2. Make an author page on Facebook, if you haven’t done that yet.
  3. Design some flyers (this can be as simple as a photo of your book, the date, time, and place of your event) and put them up around the town where you’ll be speaking (grocery stores, hairdressers, health food stores…any place that has a community bulletin board).
  4. Ask the person with whom you book your event to send out a press release to any and every newspaper that they can.
  5. Write a press release, so it will be ready when you need it. This can be as simple as your (short) bio, your book title and a little about it, and again the date, time, and place of your talk.
  6. Word of mouth is your friend: tell people and ask them to tell people: their friends, their families.
  7. Make sure you bring business cards, book marks, and any other promotional materials you’ve got to every talk and/or signing you do.
  8. Consider offering a ‘free gift with purchase’ to your book buyers. This doesn’t need to cost  you much at all. In my book, there is an Italian grandmother who makes the best gravy in the entire world, so I gave out a recipe for it (from my own Italian Nana, whose recipe really IS the best in the entire world) as a bonus gift.
  9. It doesn’t ever hurt to have chocolate spread out around your book. As people reach for the chocolate, you are also drawing their eyes (and hands!) toward your book!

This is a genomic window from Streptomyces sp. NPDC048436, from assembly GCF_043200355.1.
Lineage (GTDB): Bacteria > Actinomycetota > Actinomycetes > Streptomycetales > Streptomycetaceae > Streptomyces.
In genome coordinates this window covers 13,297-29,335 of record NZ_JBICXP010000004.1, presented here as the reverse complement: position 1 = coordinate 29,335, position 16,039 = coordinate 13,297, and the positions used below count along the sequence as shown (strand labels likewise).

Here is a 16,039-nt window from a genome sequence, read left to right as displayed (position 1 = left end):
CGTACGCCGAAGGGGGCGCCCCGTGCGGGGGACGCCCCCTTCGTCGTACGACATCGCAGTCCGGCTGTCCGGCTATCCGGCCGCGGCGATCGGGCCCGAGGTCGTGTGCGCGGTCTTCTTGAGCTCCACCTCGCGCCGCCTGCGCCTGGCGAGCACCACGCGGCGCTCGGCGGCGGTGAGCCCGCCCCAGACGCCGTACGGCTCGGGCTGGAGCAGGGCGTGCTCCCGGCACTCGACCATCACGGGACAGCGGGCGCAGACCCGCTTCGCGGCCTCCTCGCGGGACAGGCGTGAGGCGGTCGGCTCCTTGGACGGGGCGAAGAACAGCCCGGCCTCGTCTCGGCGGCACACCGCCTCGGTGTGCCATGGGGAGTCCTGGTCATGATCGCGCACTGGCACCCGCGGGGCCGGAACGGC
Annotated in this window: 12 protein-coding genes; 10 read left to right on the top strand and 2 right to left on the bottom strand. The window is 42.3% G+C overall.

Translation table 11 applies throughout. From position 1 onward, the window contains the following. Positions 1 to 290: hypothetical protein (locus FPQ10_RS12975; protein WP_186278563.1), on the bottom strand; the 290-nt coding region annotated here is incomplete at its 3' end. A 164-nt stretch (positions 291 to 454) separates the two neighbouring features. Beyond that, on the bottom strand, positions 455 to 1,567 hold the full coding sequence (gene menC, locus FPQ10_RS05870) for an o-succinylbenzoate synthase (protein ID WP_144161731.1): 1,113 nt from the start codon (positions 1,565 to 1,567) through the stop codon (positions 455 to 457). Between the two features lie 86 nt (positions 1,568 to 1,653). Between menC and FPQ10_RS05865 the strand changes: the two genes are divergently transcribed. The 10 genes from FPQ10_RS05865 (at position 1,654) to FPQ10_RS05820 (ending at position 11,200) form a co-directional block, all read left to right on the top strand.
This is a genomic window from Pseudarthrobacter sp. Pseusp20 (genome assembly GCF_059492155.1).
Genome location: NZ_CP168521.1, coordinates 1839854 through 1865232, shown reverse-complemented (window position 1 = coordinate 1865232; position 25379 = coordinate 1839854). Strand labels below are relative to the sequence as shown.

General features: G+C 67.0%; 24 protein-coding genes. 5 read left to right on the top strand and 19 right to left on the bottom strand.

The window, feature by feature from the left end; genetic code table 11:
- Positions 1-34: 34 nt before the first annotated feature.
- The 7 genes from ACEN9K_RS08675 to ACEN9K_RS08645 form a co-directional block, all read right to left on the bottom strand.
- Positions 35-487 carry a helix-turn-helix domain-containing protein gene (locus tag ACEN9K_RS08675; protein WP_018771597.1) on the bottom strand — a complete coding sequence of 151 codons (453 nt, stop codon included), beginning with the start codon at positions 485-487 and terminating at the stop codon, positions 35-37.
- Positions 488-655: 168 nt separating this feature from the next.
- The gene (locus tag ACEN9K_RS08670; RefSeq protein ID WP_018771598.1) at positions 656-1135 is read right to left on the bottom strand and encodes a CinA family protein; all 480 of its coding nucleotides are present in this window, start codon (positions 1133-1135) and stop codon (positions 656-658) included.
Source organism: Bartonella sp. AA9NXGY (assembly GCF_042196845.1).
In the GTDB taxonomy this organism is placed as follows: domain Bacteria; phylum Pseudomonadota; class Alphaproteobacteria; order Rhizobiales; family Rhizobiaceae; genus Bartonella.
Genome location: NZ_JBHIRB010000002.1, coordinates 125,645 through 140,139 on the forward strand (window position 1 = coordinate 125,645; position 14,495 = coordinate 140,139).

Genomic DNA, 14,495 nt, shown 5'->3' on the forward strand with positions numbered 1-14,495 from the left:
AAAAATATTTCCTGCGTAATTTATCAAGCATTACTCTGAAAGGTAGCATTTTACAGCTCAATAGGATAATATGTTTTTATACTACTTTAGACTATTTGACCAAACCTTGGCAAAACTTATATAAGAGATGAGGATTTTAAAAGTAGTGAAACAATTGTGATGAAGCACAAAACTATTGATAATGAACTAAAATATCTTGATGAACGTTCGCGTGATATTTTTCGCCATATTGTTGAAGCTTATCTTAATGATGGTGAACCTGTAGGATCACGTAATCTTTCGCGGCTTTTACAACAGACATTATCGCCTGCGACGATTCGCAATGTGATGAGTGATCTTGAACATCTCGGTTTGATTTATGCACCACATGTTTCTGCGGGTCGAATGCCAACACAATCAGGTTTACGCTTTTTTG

10. If you are doing a library talk, they usually will have a sidewalk easel to put out to alert people about your event. Make sure they use it for you!

That’s all I have for you today. Please comment below if you have any additional tips that have worked for you!

Stevie Nicks in Boston

I saw The Pretenders and Stevie Nicks at the TD Boston Garden this week. The Pretenders opening for Stevie Nicks? OMG.


Stevie Nicks and Chrissy Hynde


I saw Stevie Nicks once before, when I was in my extremely early 20’s (or maybe even late teens). It was by accident. I was at a Tom Petty and the Heartbreakers concert, when they started playing Stop Dragging My Heart Around and Tom started singing and then (the way I remember it), suddenly you could hear Stevie Nicks singing her part, and then there she was, walking on stage. Unbelievable! What a gift that was.

This time, Stevie started singing the song, after saying that Tom Petty wasn’t there, and then Chrissy Hynde joined in, walking out on stage singing Tom Petty’s part! Talk about a time warp. (PS: They rocked it!!)

This was more than a concert for Stevie this time around. She had a message to deliver. She said over and over that she is a writer. She never said songwriter. She said writer. She also said that she doesn’t feel old, even though at age sixty-eight, she most certainly was old, by anyone’s definition. She had written a song when she was twenty-one and never got to sing it on stage. It was always a dream of hers, and now, ate age sixty-eight, she was finally realizing it! Her message is this: only you know what your dreams are, and it’s never too late to make them come true.

And then she said Beacon Street was awesome and she was so moving there.

🙂 Right? It’s never to late to have a dream and to make it come true.